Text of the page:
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Slow Horses Episode 3 Review: Clandestine Canals

Slow Horses Episode 3 Review: Clandestine Canals

Episode 3 of Slow Horses is more plot heavy than its predecessors, but it rewards us with a Gary Oldman who is clearly relishing his role.


This review contains mild spoilers for episode 3 of Slow Horses (‘Bad Tradecraft’).

One of the main takeaways from the first two episodes of Slow Horses was that it felt as though they were holding Gary Oldman back. That’s certainly not the case here in episode 3, where the Oscar winner gets to relish every swear word, derisive look and barbed insult. It’s an episode that focuses much more heavily on plot and the technicalities of the ops rather than our established group of misfit spooks, amping up the momentum on the case that could make or break Slough House.

After last week’s cliffhanger, it comes to light that River (Jack Lowden), Jackson (Gary Oldman) and co. have been betrayed. As Min (Dustin Demri-Burns) and Louisa (Rosalind Eleazar) deal with the accidental death of an intruder, Jackson arranges to meet with Diana Taverner (Kristin Scott Thomas) to find out exactly what MI5’s role is in the kidnapping of Muslim student Hassan (Antonio Aakeel) and how his team can help fix it.

Gone is the glitz and glamour of 007-esque luxurious hotels and exotic locations, and instead the dramatic high point of this episode takes place on a bench, by a canal, in Camden. The antithesis of Tinker Tailer Soldier Spy’s George Smiley, Oldman is clearly having a heck of a lot of fun as Jackson Lamb, now that he’s been let off the reigns a bit. His back-and-forth with Scott Thomas is deliciously acerbic, their scene together being the episode’s standout moment, and the two acting stalwarts elevate the material – which is already really sharp – to the nth degree by simply oozing charisma and talent. It’s no secret that the spy stuff has been done to death, but there’s a freshness here that’s palpable because it’s clear that the material is being relished by those delivering it. It’s fun, old school spy stuff that’s really engaging, even as the character stuff takes a step back for a more plot-heavy episode.

loud and clear reviews slow horses episode 3 review apple tv
Jack Lowden, Rosalind Eleazar and Dustin Demri-Burns in Episode 3 of “Slow Horses,” now streaming on Apple TV+. (© See-Saw Films, Courtesy of Apple TV)

Writer Will Smith has crafted a really tightly scripted show so far; there’s very little fat in each episode meaning it zips along at a fair pace, devoting the right amount of time to each plot thread. We don’t spend too long with Hassan and his kidnappers, the zealot far-right group Sons of Albion, nor with shady politician Nick Duffy (Chris Reilly) and out-of-his-depth reporter Robert Hobden (Paul Hilton). There aren’t too many dangling threads, everything is well contained and connected, and this shows promise that the remaining three episodes won’t be trying to do too much, won’t have to tie too many strings together into a neat bow.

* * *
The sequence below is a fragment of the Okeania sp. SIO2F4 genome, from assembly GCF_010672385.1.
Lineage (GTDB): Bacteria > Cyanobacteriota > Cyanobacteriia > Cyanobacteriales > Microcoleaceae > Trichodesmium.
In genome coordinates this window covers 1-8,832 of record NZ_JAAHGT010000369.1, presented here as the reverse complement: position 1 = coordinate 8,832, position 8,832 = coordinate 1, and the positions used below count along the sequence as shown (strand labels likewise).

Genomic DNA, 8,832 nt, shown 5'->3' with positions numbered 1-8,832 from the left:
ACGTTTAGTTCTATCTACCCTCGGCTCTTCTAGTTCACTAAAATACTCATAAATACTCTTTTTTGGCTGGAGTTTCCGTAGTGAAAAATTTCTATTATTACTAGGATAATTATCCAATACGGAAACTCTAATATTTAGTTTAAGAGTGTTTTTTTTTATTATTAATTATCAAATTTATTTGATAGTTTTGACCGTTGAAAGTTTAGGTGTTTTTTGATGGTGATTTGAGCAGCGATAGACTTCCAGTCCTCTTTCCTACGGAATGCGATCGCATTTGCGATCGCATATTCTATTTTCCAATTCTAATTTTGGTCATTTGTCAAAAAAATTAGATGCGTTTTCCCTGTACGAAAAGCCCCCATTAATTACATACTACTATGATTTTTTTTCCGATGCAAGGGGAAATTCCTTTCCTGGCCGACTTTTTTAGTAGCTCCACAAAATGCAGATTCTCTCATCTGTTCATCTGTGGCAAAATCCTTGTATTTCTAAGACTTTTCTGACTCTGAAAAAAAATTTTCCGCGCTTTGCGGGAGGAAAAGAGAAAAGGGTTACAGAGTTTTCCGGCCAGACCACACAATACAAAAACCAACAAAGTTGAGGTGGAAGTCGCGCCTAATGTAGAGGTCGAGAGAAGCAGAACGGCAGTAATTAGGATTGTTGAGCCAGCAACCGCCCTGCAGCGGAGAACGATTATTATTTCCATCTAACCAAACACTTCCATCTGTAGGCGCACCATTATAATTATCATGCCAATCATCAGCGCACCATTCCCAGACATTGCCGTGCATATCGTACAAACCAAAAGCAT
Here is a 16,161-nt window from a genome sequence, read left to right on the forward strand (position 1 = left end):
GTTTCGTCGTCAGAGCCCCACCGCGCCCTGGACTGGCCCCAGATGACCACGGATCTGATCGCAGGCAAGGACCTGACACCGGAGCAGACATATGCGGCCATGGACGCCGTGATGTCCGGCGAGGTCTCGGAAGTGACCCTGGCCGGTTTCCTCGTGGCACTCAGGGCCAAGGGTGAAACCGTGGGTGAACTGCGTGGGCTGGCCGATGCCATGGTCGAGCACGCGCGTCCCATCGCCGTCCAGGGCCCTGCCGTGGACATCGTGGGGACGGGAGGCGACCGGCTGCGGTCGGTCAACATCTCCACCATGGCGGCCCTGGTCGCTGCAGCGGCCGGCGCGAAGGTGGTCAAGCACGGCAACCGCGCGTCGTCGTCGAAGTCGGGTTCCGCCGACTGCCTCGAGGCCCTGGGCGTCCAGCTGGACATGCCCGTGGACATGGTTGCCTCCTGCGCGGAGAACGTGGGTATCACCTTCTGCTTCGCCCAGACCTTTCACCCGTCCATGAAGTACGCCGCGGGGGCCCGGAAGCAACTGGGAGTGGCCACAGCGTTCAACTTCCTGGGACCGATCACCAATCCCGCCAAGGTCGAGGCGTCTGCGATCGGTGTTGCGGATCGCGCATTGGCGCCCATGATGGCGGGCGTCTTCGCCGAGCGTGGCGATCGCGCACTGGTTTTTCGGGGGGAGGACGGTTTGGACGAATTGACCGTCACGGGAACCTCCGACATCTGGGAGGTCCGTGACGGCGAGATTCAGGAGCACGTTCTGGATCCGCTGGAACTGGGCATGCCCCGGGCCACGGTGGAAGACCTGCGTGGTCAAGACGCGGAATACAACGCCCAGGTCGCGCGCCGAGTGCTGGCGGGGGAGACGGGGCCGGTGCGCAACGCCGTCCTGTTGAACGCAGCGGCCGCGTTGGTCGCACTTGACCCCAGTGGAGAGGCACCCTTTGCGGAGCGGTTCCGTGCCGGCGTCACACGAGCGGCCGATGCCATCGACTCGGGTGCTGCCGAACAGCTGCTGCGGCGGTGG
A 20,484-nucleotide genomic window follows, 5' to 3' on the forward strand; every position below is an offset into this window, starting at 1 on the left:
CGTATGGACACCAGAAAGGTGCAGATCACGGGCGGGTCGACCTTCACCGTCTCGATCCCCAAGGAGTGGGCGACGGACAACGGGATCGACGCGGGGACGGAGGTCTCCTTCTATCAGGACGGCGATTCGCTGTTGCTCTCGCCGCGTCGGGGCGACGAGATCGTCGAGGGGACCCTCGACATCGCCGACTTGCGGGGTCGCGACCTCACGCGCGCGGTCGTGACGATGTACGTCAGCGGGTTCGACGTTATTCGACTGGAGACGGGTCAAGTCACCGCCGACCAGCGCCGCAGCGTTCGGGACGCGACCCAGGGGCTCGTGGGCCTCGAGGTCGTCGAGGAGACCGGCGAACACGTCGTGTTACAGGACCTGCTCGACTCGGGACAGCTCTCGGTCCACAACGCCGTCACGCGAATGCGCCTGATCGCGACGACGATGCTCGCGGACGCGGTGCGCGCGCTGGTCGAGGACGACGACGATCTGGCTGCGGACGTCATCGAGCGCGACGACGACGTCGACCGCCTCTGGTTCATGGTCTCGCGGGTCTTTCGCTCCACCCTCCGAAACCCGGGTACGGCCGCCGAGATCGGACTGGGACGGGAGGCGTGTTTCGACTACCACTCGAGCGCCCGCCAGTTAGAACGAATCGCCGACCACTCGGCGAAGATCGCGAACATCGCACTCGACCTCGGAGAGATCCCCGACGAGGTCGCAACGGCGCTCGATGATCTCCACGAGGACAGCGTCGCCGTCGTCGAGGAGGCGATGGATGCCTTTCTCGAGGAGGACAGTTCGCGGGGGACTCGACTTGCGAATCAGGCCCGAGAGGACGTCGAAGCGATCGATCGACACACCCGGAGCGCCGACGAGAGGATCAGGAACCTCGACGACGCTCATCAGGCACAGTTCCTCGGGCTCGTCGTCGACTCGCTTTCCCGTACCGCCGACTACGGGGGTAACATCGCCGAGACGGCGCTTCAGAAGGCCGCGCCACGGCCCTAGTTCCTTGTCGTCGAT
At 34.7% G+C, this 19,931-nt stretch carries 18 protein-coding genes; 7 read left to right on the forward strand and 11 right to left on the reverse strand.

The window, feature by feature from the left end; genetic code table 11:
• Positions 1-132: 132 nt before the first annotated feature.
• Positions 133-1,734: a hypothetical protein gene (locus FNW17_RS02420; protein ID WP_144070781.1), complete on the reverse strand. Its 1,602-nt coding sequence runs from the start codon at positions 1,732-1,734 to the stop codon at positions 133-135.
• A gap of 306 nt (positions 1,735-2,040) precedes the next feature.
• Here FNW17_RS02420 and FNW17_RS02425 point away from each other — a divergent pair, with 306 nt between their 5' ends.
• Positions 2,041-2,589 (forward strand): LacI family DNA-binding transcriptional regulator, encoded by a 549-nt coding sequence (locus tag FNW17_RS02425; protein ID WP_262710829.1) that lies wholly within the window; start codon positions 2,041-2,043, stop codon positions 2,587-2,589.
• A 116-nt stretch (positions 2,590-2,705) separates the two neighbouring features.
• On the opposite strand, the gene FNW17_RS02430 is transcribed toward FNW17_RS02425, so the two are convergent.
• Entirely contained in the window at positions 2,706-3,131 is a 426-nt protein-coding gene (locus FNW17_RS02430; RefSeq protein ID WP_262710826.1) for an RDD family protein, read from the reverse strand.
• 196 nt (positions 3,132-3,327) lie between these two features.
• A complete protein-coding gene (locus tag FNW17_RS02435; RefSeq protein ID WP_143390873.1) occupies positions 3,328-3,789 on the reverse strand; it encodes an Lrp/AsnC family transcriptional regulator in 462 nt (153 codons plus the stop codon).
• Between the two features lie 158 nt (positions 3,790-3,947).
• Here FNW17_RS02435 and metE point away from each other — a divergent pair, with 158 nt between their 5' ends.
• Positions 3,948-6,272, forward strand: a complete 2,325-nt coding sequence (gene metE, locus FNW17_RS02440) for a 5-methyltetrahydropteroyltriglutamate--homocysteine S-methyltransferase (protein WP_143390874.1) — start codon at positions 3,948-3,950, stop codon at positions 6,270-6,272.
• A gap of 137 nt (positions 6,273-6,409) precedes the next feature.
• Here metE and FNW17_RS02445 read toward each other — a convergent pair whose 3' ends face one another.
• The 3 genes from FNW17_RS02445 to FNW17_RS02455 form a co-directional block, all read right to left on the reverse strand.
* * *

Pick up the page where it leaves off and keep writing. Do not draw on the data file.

There are a couple of jokes that don’t land as well as others – the fart joke in this one feels a bit too broad comedy, and a rehash of the fart joke in episode one – but the show is comfortable in its tone, has established itself and what the vibe is enough that it doesn’t need to double down on the funny to make its point. There’s a confidence to it that’s been earned already, and so the clunkers don’t clang loudly enough to be too distracting.

Slow Horses still feels really low-key, despite its likely pretty impressive budget. Alongside that stellar cast, swapping ‘Wild Horses’ for slow ones is none other than Mick Jagger, lending his distinct tones to the show’s theme song. And there’s also a quality to the production that feels filmic, like it’s an extended cinema piece cut into six bite-size chunks. Apple are not afraid to take risks, to throw stuff at the wall and see what it sticks, and it rewards its viewers with shows of the calibre of Slow Horses.

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This episode has little for Jack Lowden to do, but it’s a testament to the show that it wasn’t to its detriment. There are still unanswered questions – mainly, what’s going on with Standish (Saskia Reeves) – and the episode delivers another gruesome ending that adds to the anticipation for next week. Slow Horses is fairly picking up speed, let’s hope it continues.


Episode 3 of Slow Horses is now available to watch on AppleTV+.


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